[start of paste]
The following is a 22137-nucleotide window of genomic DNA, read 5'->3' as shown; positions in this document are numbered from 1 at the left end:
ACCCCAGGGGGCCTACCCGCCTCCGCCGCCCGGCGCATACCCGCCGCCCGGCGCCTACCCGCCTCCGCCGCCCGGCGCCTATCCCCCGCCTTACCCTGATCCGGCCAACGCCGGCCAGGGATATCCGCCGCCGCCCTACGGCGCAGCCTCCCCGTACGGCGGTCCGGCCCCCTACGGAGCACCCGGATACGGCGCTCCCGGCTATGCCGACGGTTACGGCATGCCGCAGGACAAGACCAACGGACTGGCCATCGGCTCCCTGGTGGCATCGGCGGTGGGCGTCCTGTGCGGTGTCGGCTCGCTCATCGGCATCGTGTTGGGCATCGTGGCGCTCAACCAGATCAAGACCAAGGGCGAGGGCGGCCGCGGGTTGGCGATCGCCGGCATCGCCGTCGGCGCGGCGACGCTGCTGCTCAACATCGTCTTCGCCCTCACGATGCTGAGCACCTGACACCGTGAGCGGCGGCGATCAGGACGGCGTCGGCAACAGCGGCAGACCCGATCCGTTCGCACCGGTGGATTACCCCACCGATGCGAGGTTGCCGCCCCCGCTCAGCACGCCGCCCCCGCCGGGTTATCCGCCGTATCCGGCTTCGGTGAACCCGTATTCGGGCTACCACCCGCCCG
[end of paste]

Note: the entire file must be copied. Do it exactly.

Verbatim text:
The following is a 22137-nucleotide window of genomic DNA, read 5'->3' as shown; positions in this document are numbered from 1 at the left end:
ACCCCAGGGGGCCTACCCGCCTCCGCCGCCCGGCGCATACCCGCCGCCCGGCGCCTACCCGCCTCCGCCGCCCGGCGCCTATCCCCCGCCTTACCCTGATCCGGCCAACGCCGGCCAGGGATATCCGCCGCCGCCCTACGGCGCAGCCTCCCCGTACGGCGGTCCGGCCCCCTACGGAGCACCCGGATACGGCGCTCCCGGCTATGCCGACGGTTACGGCATGCCGCAGGACAAGACCAACGGACTGGCCATCGGCTCCCTGGTGGCATCGGCGGTGGGCGTCCTGTGCGGTGTCGGCTCGCTCATCGGCATCGTGTTGGGCATCGTGGCGCTCAACCAGATCAAGACCAAGGGCGAGGGCGGCCGCGGGTTGGCGATCGCCGGCATCGCCGTCGGCGCGGCGACGCTGCTGCTCAACATCGTCTTCGCCCTCACGATGCTGAGCACCTGACACCGTGAGCGGCGGCGATCAGGACGGCGTCGGCAACAGCGGCAGACCCGATCCGTTCGCACCGGTGGATTACCCCACCGATGCGAGGTTGCCGCCCCCGCTCAGCACGCCGCCCCCGCCGGGTTATCCGCCGTATCCGGCTTCGGTGAACCCGTATTCGGGCTACCACCCGCCCG